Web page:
BEIRUT—The U.S.-backed Syrian Democratic Forces (SDF) said on Wednesday its campaign to capture Raqqa from the ISIS terrorist group was in its final stages and its fighters had seized 80 percent of the city.
In its fight against a separate operation waged by the Syrian army and its allies, ISIS has collapsed along the west bank of the Euphrates downstream of Raqqa, the Syrian Observatory for Human Rights said on Wednesday.
ISIS has lost swathes of territory in Syria this year, attacked from the north by the SDF and from the west by the Syrian army, which has pushed it back across the desert to its last strongholds in the Euphrates valley.
The SDF, an alliance of Kurdish and Arab militias, launched its offensive on the jihadist group in Raqqa city in June, backed by U.S.-led air strikes and special forces on the ground. The city had served as ISIS’s de facto capital in Syria.
In a statement on Wednesday, the SDF said it had opened a new front against ISIS on the northern edge of Raqqa. This was “a feature of the final stages of the Euphrates Wrath campaign, which is nearing its end”.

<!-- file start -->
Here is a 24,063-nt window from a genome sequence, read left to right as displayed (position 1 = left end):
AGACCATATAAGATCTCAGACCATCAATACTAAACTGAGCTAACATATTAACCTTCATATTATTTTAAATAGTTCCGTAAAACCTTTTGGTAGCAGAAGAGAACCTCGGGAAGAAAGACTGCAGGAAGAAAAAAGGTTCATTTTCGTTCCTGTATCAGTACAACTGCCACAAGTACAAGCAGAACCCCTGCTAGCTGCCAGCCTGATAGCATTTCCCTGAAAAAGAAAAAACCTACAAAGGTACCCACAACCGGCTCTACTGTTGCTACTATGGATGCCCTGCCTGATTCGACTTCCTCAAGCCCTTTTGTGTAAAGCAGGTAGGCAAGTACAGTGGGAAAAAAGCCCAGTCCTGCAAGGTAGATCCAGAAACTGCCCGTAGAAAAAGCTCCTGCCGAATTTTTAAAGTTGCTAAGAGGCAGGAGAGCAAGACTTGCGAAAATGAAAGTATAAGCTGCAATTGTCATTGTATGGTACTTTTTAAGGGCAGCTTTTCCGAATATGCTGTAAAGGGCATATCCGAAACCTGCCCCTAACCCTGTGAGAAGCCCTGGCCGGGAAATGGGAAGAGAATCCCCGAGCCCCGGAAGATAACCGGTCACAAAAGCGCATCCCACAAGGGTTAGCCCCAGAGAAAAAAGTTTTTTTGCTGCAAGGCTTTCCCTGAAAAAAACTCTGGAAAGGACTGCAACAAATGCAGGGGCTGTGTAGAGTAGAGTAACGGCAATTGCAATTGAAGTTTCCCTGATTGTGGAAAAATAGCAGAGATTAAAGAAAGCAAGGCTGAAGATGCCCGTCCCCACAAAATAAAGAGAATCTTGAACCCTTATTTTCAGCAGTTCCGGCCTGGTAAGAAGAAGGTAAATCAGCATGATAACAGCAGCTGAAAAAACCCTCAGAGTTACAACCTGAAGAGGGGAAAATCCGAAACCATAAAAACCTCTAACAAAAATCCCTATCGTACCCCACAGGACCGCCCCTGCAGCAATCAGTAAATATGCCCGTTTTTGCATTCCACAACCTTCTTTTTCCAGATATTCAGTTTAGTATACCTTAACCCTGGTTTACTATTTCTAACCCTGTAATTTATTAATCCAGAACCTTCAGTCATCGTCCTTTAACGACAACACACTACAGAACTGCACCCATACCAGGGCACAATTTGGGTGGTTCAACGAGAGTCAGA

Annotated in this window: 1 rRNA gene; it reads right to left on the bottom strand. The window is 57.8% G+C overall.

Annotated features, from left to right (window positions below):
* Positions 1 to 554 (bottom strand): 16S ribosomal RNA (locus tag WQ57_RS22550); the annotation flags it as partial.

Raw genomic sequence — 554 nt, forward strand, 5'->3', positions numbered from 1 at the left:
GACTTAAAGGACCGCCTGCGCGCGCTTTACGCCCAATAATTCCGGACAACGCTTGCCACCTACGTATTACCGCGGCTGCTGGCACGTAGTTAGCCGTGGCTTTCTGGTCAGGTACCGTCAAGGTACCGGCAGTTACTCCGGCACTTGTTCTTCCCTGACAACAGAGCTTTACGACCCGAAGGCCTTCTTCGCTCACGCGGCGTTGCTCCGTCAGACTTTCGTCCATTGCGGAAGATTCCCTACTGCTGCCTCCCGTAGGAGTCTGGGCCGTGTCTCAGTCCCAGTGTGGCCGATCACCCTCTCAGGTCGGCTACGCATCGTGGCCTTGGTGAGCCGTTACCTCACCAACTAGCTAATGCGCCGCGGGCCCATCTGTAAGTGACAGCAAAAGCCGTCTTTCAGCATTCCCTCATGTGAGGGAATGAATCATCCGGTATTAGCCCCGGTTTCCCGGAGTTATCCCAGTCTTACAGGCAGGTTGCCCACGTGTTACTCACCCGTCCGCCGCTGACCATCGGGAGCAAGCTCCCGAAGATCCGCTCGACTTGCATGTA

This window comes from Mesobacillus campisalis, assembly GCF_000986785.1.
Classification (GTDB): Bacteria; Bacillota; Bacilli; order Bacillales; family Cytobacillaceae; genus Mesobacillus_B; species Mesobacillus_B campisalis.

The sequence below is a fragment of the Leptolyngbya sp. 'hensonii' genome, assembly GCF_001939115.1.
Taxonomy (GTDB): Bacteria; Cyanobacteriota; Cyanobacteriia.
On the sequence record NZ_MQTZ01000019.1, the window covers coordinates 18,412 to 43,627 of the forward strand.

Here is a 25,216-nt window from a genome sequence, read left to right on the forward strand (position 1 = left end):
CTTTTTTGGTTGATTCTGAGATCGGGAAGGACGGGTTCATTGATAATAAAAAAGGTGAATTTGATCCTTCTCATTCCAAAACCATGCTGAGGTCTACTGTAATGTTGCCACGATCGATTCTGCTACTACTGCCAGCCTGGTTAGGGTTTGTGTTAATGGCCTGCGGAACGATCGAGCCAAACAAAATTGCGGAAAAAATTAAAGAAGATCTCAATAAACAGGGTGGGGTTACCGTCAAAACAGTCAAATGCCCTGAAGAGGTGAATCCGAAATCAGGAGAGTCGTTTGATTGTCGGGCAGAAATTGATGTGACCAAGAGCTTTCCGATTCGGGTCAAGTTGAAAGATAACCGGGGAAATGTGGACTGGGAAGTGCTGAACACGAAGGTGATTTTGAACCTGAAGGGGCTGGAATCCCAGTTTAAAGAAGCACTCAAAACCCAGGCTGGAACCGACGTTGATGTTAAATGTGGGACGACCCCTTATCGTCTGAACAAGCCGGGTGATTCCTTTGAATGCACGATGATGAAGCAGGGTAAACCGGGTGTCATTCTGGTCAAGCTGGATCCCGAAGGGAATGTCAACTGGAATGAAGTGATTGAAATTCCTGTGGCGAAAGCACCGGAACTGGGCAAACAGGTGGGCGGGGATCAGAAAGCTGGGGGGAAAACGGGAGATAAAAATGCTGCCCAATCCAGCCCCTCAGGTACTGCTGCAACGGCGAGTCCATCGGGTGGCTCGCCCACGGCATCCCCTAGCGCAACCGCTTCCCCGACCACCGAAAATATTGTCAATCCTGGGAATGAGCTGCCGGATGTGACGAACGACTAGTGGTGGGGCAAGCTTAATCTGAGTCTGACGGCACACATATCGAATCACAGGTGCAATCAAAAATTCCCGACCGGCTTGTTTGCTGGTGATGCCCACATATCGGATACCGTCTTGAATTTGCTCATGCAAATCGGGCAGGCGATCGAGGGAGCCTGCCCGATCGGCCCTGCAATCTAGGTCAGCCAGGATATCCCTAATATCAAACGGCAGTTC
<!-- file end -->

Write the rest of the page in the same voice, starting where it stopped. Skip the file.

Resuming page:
“We can say that 80 percent of the city of Raqqa has been liberated,” the statement said.
An SDF media official said the main obstacles facing the alliance in Raqqa are avoiding civilian casualties and a high concentration of mines. He estimated that 700 to 1,000 ISIS terrorists remain in the city.
The Syrian Observatory for Human Rights said on Wednesday that ISIS now controls only 5 percent of the city and its remaining militants there have nearly run out of food and munitions.
In Deir al-Zor province of eastern Syria, ISIS is battling two separate offensives, launched by the SDF on one side and the Syrian army and its allies on the other.
The Syrian army, backed by Russian and Syrian war planes, has captured about 160 miles of the west bank of the Euphrates this month, reaching Raqqa provincial border on Wednesday, the Observatory reported. Syrian troops also crossed to the eastern side of the river on Monday.
The SDF’s advances have been on the eastern bank of the river.
The convergence of the two rival offensives has increased tensions in Deir al-Zor. The U.S.-backed militia on Monday warned against any further Syrian army advances on the eastern riverbank.
On Tuesday, Russia’s Defense Ministry said the Euphrates had risen as soon as the Syrian army began crossing it. The only way that could have happened was if upstream dams held by the U.S.-backed opposition had been opened, it said.
A fire at a major gas field known as Conoco raged through Tuesday night and into Wednesday, the Observatory said, after Syrian state media reported that the army was advancing toward it. Islamic State had fled the area, the Observatory added.
The hardline terrorists lost their main stronghold in Iraq, the city of Mosul, in July to Western-backed Iraqi forces.